L.A.’s MAMA Gallery will have its first European show in Berlin in June. The gallery’s founder and director Adarsha Benjamin described the month-long residency on Keithstraße as a “natural move”, made all the more enticing by the great friends and beautiful spaces offered by Berlin. Benjamin has said in past interviews that the MAMA Gallery aims to live up to its name—albeit in a sexy, slightly tongue-in-cheek way—by fostering contemporary artists and nurturing their work and careers.
I was interested to know whether Benjamin considered the gallery to be an invisible facilitator—bringing an artist to a new space—or whether it was important to her to bring the presence of MAMA to Berlin, too. “I think a bit of both,” was her reply. “MAMA is a facilitator of ideas and happy to be an invisible carrier for an artistic vision. But we also have our own personality and that will surely find its way into Berlin in some way or another!”
The Berlin show, ‘the windward side of the island’, will exhibit new works by artist Cole Sternberg. The pieces manage to be both simple and elemental, as though Sternberg understands the contingency of his responses to the vast subjects he chooses: in this case, the Pacific Ocean. I spoke to Sternberg about his work and the upcoming show.
Claudia Grigg Edo: Your new work is the result of a visit to Santa Catalina Island in the Pacific Ocean. How much has your current practice been informed by your incredible 22-day experience as a resident artist on an ocean liner crossing the Pacific?
Cole Sternberg: The short answer is: very much. My work has always involved an environmental commentary and referenced erasure. Making works on the ship and exposing them to the elements, dragging them in the sea, leaving them out in storms, and so forth, that gave the work another dimension, erasing the human hand entirely and making the environment the true artist of the works. Seeing the results of that experiment directly inspired this body of work and I used a similar process here.
CGE: Your work often seems to explore how a ‘micro’ detail relates to the ‘macro’ context it is a part of. (Cabin life in relation to the vast ecosystem and trading network that is the Pacific Ocean; the bronze lock copied from Guantanamo Bay, a product of cruel, paranoid global power dynamics; the rugs placed in different L.A. contexts, etc.) Is that carried into this exhibition?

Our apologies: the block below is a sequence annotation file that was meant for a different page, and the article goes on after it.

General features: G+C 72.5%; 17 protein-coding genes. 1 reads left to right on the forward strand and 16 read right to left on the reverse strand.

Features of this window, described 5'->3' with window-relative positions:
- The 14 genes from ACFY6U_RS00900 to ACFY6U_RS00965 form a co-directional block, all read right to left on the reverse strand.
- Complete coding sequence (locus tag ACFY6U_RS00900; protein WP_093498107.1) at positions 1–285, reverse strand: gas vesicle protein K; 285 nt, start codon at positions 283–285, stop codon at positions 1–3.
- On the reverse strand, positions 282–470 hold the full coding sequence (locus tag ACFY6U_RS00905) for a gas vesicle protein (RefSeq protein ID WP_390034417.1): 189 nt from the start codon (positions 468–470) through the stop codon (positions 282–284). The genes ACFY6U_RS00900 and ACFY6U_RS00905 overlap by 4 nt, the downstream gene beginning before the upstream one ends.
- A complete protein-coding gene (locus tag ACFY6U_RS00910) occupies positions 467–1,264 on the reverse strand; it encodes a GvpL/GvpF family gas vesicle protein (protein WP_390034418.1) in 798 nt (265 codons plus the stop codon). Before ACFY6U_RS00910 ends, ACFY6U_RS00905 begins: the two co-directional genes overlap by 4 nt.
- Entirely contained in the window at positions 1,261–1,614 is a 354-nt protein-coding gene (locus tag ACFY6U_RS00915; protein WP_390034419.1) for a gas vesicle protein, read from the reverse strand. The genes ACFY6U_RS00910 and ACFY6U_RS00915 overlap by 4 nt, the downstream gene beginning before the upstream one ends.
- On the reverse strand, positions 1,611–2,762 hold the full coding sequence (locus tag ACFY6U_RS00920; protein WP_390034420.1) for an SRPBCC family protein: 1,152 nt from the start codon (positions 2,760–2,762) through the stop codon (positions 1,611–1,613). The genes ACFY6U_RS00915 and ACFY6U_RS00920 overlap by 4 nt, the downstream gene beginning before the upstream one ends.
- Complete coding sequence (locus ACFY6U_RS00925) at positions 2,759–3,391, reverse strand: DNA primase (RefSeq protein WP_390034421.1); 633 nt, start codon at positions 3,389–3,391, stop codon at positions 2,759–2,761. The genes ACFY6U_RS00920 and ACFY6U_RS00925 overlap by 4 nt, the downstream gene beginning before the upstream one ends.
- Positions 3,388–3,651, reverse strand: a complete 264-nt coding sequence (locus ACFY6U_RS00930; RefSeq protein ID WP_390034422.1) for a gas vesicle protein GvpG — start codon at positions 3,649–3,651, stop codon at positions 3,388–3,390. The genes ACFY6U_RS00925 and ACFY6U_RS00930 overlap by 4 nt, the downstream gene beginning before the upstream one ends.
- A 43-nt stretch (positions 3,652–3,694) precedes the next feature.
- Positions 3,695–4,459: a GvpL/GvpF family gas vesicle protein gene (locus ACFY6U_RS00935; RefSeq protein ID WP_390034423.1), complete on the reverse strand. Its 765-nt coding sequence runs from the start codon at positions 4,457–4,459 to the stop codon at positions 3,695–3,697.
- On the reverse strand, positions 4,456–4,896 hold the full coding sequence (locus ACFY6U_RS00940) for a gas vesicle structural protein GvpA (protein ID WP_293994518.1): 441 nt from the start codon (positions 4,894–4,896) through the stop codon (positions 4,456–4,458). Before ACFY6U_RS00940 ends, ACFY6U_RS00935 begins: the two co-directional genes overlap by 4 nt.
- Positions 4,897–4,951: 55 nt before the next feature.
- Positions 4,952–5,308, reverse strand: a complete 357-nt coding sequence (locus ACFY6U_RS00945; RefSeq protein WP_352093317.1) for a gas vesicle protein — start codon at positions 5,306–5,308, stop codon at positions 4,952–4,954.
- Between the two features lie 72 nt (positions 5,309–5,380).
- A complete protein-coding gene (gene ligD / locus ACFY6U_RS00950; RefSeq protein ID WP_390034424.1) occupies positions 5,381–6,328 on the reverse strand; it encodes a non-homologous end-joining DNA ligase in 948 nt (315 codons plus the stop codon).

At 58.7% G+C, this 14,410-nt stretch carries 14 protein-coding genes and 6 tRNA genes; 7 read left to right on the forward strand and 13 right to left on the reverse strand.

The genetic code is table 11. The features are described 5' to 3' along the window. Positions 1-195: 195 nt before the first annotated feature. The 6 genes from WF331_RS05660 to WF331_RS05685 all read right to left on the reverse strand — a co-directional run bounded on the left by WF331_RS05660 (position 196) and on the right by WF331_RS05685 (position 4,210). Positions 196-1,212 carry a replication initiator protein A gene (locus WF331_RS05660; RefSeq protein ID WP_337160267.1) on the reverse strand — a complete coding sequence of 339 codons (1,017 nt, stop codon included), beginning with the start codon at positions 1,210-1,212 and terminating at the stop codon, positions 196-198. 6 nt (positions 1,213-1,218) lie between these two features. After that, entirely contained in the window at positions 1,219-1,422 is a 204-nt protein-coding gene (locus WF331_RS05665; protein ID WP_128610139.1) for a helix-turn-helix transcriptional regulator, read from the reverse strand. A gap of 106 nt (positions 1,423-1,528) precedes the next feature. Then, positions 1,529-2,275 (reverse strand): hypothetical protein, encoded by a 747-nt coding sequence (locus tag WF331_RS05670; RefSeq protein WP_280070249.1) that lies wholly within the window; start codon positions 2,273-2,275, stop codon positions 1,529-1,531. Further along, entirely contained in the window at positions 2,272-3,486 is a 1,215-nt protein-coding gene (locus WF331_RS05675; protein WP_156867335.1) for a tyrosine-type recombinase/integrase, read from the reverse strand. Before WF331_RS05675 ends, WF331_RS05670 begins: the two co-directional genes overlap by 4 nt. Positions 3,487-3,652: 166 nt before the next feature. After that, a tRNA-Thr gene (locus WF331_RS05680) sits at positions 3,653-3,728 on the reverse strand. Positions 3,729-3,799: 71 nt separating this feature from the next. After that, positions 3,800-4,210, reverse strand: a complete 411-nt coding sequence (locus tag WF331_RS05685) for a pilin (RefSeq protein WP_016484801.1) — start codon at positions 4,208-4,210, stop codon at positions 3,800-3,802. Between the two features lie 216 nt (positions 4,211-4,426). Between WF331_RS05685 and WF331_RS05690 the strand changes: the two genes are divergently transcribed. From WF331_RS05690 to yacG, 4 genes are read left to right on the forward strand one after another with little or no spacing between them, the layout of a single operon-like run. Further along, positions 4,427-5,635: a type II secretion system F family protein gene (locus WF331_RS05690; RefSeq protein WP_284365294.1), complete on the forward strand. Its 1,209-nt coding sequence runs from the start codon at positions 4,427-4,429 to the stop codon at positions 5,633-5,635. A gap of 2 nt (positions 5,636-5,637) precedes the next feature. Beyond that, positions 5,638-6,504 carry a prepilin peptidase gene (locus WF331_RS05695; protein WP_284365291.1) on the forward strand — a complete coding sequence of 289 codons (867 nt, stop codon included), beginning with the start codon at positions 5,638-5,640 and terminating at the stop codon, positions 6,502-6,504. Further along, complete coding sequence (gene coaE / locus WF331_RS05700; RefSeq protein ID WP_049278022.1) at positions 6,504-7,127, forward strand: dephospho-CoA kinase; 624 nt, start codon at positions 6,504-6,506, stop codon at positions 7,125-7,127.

CS: Our daily lives are inherently focused on the micro but mainly influenced by the macro. My goal is to merge the two in order to subtly reference the need for societal awareness, activism and change. Here, we look at the windward side of an amazing and mysterious island. The water and earth are stunning. But, reading poetry about this place from the early nineteen hundreds, you discover that it’s basically a graveyard. Fish used to be extremely abundant and now you wait all day to catch a sea bass. So, what is it with this macro beauty: why are we amazed by it and yet destroy it? Hence, the works are in my mind beautiful, yet crumbling.
CGE: Your titles are really something. From the plainly descriptive to straight-faced, insouciant aphorisms and Frank O’Hara-esque one-liners. Do you fear the reception will be different in a non-native English context?
CS: Frank O’Hara? I wish! My one fear in translation is the art of sarcasm. I think everything else– the poetic, the distracting, the political–is mirrored and understandable regardless of language. Sarcasm, however, works differently based on cultural norms. At least I have the luxury of using English, which apparently everyone speaks these days. That was sarcastic.
CGE: What are you looking forward to doing/seeing in Berlin?
CS: A few years ago, I would walk around Mitte and Prenzlauer Berg and check out the scenery and museums. After a few hours, I would buy a Döner, lay in the grass by the river and eat it slowly. I’m looking forward to doing that again.